Broom Busters head Joanne Sales spoke to Parksville council on Monday about the considerable progress made combatting the invasive weed this spring.
“2012 has been an astounding year for broom,” she said, explaining that the Ministry of Environment officially gave up on dealing with broom, but local residents have taken up the cause more than ever.
The cutting season is over for Scotch broom — which has to be cut in bloom — a weed brought over from Europe for its bright yellow flowers, but it is now rampant along the highways and open areas of Vancouver Island.
“We can get control of Scotch broom here in the mid-Island,” she told council, praising Parksville citizens for jumping into the battle — if a bit later than some communities like Qualicum Beach — showing that “with a mind set of cooperation this shows how successful we can be.”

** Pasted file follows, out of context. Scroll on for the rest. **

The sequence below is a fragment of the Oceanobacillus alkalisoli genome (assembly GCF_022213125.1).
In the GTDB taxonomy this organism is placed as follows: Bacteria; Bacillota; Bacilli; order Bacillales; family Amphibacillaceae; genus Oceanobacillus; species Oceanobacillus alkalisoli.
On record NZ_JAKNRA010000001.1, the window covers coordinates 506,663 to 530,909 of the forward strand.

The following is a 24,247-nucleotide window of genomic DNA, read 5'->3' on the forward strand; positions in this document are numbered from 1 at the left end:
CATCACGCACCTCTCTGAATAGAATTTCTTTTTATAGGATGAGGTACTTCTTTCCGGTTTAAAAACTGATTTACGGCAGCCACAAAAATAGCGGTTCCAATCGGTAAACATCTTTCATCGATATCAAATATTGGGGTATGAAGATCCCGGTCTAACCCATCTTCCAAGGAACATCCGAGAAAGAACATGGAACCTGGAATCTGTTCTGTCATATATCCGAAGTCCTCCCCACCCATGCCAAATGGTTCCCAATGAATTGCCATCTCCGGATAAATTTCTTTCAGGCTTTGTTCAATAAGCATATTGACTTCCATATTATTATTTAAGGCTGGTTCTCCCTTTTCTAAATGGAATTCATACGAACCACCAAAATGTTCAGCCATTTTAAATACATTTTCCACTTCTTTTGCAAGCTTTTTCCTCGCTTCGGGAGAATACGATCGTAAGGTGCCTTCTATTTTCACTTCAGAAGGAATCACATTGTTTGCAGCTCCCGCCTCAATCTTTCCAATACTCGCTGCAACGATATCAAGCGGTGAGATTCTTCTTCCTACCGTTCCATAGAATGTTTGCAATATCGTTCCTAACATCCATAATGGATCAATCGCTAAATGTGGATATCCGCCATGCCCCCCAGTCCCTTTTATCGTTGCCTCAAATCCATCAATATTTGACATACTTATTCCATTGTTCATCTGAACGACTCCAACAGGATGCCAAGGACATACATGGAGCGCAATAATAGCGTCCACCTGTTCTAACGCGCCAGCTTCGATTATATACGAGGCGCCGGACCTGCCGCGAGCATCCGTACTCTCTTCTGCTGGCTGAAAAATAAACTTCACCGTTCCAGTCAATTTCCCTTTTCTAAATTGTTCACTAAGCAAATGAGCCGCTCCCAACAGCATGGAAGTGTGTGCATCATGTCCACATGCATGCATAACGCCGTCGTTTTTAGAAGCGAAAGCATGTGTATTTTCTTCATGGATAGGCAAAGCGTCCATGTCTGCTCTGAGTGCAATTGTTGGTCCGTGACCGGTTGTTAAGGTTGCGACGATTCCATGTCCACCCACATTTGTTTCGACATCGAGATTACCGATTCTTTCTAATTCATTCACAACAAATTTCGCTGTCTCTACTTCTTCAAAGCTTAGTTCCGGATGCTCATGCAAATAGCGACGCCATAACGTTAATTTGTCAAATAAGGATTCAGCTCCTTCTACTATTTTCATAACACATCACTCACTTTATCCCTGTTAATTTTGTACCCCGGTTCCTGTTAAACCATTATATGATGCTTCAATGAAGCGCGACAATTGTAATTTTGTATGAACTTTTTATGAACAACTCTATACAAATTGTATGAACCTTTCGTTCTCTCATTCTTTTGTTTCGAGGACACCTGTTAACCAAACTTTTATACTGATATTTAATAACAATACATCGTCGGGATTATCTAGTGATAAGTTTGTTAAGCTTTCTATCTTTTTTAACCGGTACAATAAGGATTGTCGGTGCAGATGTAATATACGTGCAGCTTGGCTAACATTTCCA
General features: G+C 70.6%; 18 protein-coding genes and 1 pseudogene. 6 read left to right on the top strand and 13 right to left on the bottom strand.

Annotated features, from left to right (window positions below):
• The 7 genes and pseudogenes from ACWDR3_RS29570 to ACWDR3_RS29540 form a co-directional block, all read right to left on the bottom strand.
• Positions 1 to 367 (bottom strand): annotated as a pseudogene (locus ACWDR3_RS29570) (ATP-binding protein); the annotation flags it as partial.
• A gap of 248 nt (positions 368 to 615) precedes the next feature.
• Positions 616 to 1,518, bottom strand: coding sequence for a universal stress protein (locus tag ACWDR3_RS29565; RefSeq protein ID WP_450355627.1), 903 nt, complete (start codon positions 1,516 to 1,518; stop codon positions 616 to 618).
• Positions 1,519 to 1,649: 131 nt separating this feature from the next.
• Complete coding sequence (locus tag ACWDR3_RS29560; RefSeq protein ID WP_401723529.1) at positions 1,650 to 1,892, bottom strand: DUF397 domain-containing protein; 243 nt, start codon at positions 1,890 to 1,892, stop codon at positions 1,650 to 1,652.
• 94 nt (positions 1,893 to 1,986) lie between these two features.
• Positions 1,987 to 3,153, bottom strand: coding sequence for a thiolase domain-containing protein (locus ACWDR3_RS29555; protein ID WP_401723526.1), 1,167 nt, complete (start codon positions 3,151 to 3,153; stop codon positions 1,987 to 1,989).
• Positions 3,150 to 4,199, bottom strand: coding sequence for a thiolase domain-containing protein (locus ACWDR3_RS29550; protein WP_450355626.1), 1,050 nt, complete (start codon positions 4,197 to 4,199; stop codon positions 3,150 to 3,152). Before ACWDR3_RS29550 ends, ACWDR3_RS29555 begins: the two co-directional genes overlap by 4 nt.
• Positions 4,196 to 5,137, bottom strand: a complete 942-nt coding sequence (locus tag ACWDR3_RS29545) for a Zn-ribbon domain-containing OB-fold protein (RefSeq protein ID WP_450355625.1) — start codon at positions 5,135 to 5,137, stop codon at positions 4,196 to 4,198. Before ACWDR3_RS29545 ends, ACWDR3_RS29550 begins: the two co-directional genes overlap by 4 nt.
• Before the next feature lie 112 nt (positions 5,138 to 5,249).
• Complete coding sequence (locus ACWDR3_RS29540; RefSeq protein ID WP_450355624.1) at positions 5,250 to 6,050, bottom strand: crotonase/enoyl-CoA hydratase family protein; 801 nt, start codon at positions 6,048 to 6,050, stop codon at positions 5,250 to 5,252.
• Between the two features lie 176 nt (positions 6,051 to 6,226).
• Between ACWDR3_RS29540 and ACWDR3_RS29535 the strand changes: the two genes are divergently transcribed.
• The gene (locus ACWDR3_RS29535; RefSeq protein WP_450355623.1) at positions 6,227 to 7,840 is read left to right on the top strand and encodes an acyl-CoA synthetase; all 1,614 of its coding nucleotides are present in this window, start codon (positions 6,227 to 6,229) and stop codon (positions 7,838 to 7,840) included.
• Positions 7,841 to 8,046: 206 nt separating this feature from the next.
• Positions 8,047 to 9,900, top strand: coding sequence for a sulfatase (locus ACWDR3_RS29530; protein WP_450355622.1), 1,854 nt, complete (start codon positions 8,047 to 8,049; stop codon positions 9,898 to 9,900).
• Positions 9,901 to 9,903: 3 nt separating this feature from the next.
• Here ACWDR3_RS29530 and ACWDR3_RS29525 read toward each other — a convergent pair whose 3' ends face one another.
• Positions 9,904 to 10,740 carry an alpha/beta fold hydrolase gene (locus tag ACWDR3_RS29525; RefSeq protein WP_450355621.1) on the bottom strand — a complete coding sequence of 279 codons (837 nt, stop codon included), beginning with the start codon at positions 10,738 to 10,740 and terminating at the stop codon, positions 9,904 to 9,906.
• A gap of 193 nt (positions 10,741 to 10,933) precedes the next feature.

While there had been minimal attendance at community cuts in previous years, this year they got dozens of people out along Highway 19A and around the Highway 19 Parksville exits.
She said the main obstacles are that they can’t get it on the official invasive plant list, overlapping jurisdictions making it hard to know when and where they are allowed to cut, and there remain liability issues for volunteers cutting on other people’s land.
“We need to get the province to take a strong stand,” she said, pointing out it is actually one of the biggest offenders,as they do not dealing with the invasive weed on public land like highways.
She added that while forestry companies are concerned, because it blocks new trees from growing in open areas, BC Hydro actually likes that affect, which helps to stop trees from growing under power lines.
Asked about gorse, another harder to deal with, similar invasive weed starting to mow into the area, Sales said they are looking into it but don’t have plans to formally take it on any time soon.
Contact Sales at 250-752-4816, firstname.lastname@example.org or check www.broombusters.org.